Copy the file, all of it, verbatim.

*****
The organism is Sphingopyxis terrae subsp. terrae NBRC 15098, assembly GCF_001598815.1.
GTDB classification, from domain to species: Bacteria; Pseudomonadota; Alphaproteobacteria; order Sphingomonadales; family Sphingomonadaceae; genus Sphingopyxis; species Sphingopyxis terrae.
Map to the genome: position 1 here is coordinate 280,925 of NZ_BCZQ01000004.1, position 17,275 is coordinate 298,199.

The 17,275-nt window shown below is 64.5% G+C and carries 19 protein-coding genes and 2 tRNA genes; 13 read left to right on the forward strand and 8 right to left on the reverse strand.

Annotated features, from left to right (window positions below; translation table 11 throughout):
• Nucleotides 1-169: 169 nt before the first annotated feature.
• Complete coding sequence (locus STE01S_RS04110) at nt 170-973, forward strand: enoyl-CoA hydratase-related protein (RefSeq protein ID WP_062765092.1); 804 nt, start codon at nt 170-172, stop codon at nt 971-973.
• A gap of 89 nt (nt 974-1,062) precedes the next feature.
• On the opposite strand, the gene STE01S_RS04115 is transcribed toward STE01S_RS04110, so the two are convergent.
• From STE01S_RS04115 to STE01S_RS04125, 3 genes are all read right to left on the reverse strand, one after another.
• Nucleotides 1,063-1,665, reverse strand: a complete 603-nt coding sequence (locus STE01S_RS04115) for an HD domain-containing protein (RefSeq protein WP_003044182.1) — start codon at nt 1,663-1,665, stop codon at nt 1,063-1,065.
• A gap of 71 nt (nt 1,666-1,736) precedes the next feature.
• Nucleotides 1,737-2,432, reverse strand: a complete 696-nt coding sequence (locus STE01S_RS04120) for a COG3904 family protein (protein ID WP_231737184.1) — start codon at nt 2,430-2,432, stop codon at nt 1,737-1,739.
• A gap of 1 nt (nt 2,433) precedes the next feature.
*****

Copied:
The organism is Sphingopyxis terrae subsp. terrae NBRC 15098, assembly GCF_001598815.1.
GTDB classification, from domain to species: Bacteria; Pseudomonadota; Alphaproteobacteria; order Sphingomonadales; family Sphingomonadaceae; genus Sphingopyxis; species Sphingopyxis terrae.
Map to the genome: position 1 here is coordinate 280,925 of NZ_BCZQ01000004.1, position 17,275 is coordinate 298,199.

The 17,275-nt window shown below is 64.5% G+C and carries 19 protein-coding genes and 2 tRNA genes; 13 read left to right on the forward strand and 8 right to left on the reverse strand.

Annotated features, from left to right (window positions below; translation table 11 throughout):
• Nucleotides 1-169: 169 nt before the first annotated feature.
• Complete coding sequence (locus STE01S_RS04110) at nt 170-973, forward strand: enoyl-CoA hydratase-related protein (RefSeq protein ID WP_062765092.1); 804 nt, start codon at nt 170-172, stop codon at nt 971-973.
• A gap of 89 nt (nt 974-1,062) precedes the next feature.
• On the opposite strand, the gene STE01S_RS04115 is transcribed toward STE01S_RS04110, so the two are convergent.
• From STE01S_RS04115 to STE01S_RS04125, 3 genes are all read right to left on the reverse strand, one after another.
• Nucleotides 1,063-1,665, reverse strand: a complete 603-nt coding sequence (locus STE01S_RS04115) for an HD domain-containing protein (RefSeq protein WP_003044182.1) — start codon at nt 1,663-1,665, stop codon at nt 1,063-1,065.
• A gap of 71 nt (nt 1,666-1,736) precedes the next feature.
• Nucleotides 1,737-2,432, reverse strand: a complete 696-nt coding sequence (locus STE01S_RS04120) for a COG3904 family protein (protein ID WP_231737184.1) — start codon at nt 2,430-2,432, stop codon at nt 1,737-1,739.
• A gap of 1 nt (nt 2,433) precedes the next feature.